Secularization[]

Template:Further According to the anthropologist Jack David Eller's review of secularity, he observes that secularization is very diverse and can vary by degree and kind. He notes the sociologist Peter Glasner's ten institutional, normative, or cognitive processes for secularization as:[6] Template:Quote

Modern usage[]

Examples of secular used in this way include:

  • Secular authority, which involves legal, police, and military authority, as distinct from clerical authority, or matters under church control.
  • Secular clergy in the Roman Catholic Church, who, traditionally, do not live the monastic lives of the regular clergy and are therefore, in a sense, more engaged with the temporal world. For a related Roman Catholic reference, see secular institute.
  • Secular education, schools that are not run by churches, mosques, or other religious organizations.
  • Secular states with secular governments that follow civil laws—as distinct from religious authorities like the Islamic Sharia, Catholic Canon law, or Jewish Halakha—and that do not favour or disfavour any particular religion.
  • Secular Jewish culture, cultural manifestations of Jewishness that are not specifically religious.
  • Secular music, composed for general use, as distinct from sacred music which is composed for church use. Secular sonatas, in the 17th century, were those not composed for church services.
  • Secular Organizations for Sobriety, a secular alternative to the Alcoholics Anonymous (AA) organization which is a loosely religious one although nondenominational.
  • Secular society refers to aspects of society that are not mosque-, church-, synagogue-, or temple-affiliated.
  • Secular spirituality, the pursuit of spirituality without a formal affiliation with a church, or other religious organization, or the pursuit of spirituality specifically in the context of temporal affairs.
  • Secular peers, in reference to the Peers of the House of Lords that are not connected to the Church.
  • Secular humanism

Related concepts[]

File:Beirut protest.jpg

A laïcité parade in Beirut Central District, Lebanon (see Secularism in Lebanon)

  • Secularism is an assertion or belief that religious issues should not be the basis of politics, and it is a movement that promotes those ideas (or an ideology) which hold that religion has no place in public life. French frequently uses Template:Lang as an equivalent idiom for Template:Lang. Secularist organizations are distinguished from merely secular ones by their political advocacy of such positions.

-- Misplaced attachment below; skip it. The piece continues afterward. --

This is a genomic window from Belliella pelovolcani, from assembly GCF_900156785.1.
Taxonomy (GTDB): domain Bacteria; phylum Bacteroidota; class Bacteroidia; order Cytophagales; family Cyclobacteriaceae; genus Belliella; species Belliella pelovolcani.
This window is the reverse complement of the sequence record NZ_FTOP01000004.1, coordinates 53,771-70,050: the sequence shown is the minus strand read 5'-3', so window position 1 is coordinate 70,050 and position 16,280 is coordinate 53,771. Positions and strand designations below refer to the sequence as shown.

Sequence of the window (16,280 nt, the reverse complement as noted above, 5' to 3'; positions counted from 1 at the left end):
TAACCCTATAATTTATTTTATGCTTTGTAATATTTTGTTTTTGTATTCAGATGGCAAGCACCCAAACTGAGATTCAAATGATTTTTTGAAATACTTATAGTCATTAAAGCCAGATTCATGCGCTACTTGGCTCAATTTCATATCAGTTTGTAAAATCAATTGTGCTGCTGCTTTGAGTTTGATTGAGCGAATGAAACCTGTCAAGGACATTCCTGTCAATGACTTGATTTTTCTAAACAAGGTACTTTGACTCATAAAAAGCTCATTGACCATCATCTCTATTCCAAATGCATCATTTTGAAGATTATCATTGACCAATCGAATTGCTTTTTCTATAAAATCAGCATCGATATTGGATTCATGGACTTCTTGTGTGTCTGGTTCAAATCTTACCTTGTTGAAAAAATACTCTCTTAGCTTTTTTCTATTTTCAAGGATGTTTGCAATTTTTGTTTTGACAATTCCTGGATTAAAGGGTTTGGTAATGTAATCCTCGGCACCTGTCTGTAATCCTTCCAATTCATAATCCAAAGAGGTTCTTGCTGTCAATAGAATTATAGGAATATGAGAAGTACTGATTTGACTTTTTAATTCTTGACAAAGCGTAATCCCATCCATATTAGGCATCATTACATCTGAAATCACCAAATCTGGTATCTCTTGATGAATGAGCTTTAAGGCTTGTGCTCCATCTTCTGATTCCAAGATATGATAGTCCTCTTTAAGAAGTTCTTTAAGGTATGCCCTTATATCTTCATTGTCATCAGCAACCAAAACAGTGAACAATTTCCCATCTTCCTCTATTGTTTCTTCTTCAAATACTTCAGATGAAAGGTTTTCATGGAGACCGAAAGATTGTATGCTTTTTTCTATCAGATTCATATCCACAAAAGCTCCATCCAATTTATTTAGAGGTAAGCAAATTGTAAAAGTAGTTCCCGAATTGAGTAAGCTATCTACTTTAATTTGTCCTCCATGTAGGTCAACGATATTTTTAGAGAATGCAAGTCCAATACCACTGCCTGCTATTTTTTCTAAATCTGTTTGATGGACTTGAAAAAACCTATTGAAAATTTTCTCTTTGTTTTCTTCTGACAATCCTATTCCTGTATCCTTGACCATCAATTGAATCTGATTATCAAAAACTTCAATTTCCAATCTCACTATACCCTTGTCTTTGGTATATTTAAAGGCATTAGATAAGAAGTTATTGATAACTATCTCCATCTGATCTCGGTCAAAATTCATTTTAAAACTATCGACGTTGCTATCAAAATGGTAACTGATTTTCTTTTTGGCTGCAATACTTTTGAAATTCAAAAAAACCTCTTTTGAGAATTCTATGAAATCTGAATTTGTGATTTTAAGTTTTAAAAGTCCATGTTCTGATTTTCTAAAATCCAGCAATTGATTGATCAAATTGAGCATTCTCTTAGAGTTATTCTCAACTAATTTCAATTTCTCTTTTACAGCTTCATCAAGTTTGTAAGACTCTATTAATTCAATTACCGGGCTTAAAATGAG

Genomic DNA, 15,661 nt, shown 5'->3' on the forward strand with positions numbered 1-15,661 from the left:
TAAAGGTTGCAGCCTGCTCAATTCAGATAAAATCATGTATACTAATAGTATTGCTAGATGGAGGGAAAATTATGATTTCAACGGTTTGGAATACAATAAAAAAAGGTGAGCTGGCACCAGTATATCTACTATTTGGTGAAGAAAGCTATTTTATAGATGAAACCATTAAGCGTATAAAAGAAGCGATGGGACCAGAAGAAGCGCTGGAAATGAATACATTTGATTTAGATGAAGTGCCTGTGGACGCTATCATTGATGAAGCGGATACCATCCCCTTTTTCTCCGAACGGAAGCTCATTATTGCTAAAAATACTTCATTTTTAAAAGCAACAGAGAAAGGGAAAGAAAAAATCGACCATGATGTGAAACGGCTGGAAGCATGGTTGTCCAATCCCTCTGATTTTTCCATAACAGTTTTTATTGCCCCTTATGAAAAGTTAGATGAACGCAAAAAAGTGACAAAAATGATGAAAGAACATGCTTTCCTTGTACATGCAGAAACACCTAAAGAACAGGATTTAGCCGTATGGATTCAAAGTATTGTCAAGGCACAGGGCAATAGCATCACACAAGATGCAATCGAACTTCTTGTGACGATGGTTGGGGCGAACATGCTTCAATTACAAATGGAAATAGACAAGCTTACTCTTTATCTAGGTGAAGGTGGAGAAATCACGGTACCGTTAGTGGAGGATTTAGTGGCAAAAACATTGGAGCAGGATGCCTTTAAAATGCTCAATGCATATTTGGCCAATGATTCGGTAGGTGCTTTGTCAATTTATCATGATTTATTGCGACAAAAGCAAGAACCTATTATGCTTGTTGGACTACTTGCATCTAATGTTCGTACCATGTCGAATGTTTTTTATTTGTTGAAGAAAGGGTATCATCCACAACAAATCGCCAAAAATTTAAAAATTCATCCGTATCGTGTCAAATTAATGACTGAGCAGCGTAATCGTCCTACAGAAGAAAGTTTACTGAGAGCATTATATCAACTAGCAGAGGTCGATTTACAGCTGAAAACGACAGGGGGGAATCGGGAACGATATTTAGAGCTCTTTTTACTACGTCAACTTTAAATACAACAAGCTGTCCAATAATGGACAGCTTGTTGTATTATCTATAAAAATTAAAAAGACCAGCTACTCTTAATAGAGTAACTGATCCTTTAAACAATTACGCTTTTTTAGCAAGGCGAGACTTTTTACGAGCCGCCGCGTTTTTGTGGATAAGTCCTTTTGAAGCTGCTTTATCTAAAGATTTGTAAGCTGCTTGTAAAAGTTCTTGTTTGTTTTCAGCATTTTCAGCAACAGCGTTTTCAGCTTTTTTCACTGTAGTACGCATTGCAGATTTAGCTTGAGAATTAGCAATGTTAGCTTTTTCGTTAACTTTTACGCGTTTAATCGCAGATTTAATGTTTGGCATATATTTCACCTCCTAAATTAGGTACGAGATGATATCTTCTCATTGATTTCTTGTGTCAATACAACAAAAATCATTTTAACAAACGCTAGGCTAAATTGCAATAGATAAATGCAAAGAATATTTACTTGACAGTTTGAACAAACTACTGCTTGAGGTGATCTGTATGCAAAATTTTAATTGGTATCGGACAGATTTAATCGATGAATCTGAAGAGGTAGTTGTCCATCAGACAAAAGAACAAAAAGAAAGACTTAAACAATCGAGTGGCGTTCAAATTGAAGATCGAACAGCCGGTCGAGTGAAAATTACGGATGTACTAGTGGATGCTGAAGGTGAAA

• Template:Lang is the French word that most resembles secularism, especially in the latter's extreme definition, as it is understood by the Catholic Church, which sets Template:Lang in opposition to the allegedly far milder concept of Template:Lang. The correspondent word laicism (also spelled laïcism) is sometimes used in English as a synonym for secularism.
  • Template:Lang is a French concept related to the separation of state and religion, sometimes rendered by the English cognate neologism laicity and also translated by the words secularity and secularization. The word Template:Lang is sometimes characterized as having no exact English equivalent; it is similar to the more moderate definition of secularism, but is not as ambiguous as that word.

Education[]

All of the state universities in the United States are secular organizations (especially because of the combined effect of the First and Fourteenth Amendments to the United States Constitution) while some private universities are connected with the Christian or Jewish religions such as Boston College, Emory University, the University of Notre Dame, Wheaton College and Yeshiva College. Other universities started as being religiously affiliated but have become more secular as time went on such as Harvard University and Yale University. The public university systems of the United Kingdom, Australia, New Zealand, Canada, Colombia, India, and Japan are also secular, although some government-funded primary and secondary schools may be religiously aligned in some countries. Exactly what is meant by religious affiliation is a complex and contested issue since the ways in which religious identity is framed is not consistent across different religious and cultural traditions.Template:SfnTemplate:Page needed

See also[]

Template:Portal Template:Col div

  • Anti-clericalism
  • Islam and secularism
  • Nonsectarian
  • Postsecularism
  • Secular state
  • State religion

Template:Colend

Notes[]

Template:Notelist

References[]

Footnotes[]

  1. Template:Cite web
  2. Template:Cite web
  3. Template:Cite web
  4. LeFebvre, J. (2015). Christian wedding ceremonies: “Nonreligiousness” in contemporary Japan. Japanese Journal of Religious Studies, 42(2), 185-203. http://nirc.nanzan-u.ac.jp/nfile/4454
  5. Template:Cite book
  6. Template:Harvnb. See also Template:Harvnb.

Bibliography[]

Template:Refbegin

Template:Cite book
Template:Cite book
Template:Cite book
Template:Cite book
Template:Cite book
Template:Cite book
Template:Cite book
Template:Cite book
Template:Cite book

Template:Refend

Further reading[]

Template:Refbegin

Template:Cite encyclopedia
Template:Cite book
Template:Cite book
Template:Cite book
Template:Cite book

Template:Refend

External links[]

  • Template:Wiktionary inline
Advertisement